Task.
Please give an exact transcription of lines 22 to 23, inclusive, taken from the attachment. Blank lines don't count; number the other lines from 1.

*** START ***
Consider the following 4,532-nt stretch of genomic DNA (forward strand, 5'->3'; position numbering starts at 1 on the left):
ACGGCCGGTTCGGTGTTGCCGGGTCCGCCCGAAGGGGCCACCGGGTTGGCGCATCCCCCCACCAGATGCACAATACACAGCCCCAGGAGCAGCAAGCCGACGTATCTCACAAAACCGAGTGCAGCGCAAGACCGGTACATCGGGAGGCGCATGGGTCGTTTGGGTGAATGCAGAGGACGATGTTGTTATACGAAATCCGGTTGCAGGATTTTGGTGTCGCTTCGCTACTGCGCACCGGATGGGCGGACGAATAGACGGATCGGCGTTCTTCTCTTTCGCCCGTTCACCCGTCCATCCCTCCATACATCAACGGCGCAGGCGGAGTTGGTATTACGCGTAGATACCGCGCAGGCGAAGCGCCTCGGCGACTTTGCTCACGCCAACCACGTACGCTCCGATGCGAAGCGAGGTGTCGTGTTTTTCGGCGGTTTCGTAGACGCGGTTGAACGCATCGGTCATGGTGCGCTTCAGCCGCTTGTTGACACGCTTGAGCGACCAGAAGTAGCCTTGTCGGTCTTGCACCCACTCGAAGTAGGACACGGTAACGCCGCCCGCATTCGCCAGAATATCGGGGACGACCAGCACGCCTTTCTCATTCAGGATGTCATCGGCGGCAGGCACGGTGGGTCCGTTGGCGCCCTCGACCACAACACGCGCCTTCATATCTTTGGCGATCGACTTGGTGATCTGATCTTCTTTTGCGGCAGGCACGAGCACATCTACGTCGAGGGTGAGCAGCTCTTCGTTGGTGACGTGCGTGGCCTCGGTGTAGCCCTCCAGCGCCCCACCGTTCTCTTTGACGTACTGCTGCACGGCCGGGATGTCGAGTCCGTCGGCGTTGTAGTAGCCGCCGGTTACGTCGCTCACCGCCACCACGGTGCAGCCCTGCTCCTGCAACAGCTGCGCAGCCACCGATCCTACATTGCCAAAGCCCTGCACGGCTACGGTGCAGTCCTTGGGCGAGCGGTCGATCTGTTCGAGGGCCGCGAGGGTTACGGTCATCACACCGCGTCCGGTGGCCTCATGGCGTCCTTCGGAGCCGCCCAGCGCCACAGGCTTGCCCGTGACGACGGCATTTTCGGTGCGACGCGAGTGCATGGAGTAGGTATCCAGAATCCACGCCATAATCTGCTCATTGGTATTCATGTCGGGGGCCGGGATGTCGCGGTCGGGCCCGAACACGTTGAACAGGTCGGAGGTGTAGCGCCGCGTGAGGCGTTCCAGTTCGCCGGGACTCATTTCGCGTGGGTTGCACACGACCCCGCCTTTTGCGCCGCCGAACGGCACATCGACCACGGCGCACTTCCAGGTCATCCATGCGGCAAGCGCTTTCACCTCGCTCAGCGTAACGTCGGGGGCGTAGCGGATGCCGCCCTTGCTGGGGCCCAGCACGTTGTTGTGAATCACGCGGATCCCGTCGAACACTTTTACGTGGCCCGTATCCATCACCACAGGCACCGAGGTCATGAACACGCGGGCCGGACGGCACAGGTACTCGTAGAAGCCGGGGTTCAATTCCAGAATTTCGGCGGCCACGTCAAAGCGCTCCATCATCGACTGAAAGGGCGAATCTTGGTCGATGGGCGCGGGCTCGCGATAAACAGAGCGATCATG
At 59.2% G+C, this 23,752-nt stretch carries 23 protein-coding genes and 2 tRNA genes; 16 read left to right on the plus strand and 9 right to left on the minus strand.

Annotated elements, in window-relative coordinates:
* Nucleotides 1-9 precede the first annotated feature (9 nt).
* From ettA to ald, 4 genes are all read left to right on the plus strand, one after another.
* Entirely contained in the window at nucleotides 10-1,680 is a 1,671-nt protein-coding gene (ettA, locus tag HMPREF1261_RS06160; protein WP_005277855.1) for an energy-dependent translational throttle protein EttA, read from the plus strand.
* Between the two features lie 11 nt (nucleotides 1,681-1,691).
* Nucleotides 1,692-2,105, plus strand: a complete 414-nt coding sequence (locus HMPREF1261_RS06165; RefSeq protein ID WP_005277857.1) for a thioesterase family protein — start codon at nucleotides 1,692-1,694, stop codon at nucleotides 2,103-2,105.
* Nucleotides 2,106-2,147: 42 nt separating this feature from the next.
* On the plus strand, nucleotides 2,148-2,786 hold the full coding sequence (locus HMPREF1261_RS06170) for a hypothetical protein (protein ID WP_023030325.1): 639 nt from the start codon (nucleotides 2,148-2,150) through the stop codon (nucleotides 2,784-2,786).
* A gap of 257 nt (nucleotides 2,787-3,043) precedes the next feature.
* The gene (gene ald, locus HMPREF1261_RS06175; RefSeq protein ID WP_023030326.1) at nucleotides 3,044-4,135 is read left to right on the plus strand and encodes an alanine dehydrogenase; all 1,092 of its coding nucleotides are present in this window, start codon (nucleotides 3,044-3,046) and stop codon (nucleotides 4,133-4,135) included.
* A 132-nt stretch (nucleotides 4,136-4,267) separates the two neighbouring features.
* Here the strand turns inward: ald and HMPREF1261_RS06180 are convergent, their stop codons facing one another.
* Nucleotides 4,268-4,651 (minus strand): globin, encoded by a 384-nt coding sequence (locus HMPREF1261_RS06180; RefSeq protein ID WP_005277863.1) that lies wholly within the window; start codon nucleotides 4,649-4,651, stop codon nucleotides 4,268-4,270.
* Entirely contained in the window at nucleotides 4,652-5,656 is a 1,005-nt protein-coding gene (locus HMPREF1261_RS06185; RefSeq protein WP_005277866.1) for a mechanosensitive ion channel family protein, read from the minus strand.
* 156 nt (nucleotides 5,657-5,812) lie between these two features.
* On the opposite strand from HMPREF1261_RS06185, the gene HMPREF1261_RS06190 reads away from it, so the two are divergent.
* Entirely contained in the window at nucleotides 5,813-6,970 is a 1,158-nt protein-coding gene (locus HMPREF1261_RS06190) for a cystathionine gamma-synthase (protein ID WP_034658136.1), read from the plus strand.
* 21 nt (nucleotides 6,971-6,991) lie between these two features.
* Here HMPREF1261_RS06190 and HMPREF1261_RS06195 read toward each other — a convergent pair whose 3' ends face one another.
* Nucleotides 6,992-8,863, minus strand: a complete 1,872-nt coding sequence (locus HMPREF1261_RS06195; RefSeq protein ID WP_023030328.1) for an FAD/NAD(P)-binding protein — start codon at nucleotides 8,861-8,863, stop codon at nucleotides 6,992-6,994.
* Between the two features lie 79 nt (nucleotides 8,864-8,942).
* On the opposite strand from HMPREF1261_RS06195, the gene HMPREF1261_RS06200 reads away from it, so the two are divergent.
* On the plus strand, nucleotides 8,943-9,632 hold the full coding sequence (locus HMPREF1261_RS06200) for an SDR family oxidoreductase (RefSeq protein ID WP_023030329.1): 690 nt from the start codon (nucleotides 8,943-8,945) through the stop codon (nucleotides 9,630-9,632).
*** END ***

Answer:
* Here HMPREF1261_RS06190 and HMPREF1261_RS06195 read toward each other — a convergent pair whose 3' ends face one another.
* Nucleotides 6,992-8,863, minus strand: a complete 1,872-nt coding sequence (locus HMPREF1261_RS06195; RefSeq protein ID WP_023030328.1) for an FAD/NAD(P)-binding protein — start codon at nucleotides 8,861-8,863, stop codon at nucleotides 6,992-6,994.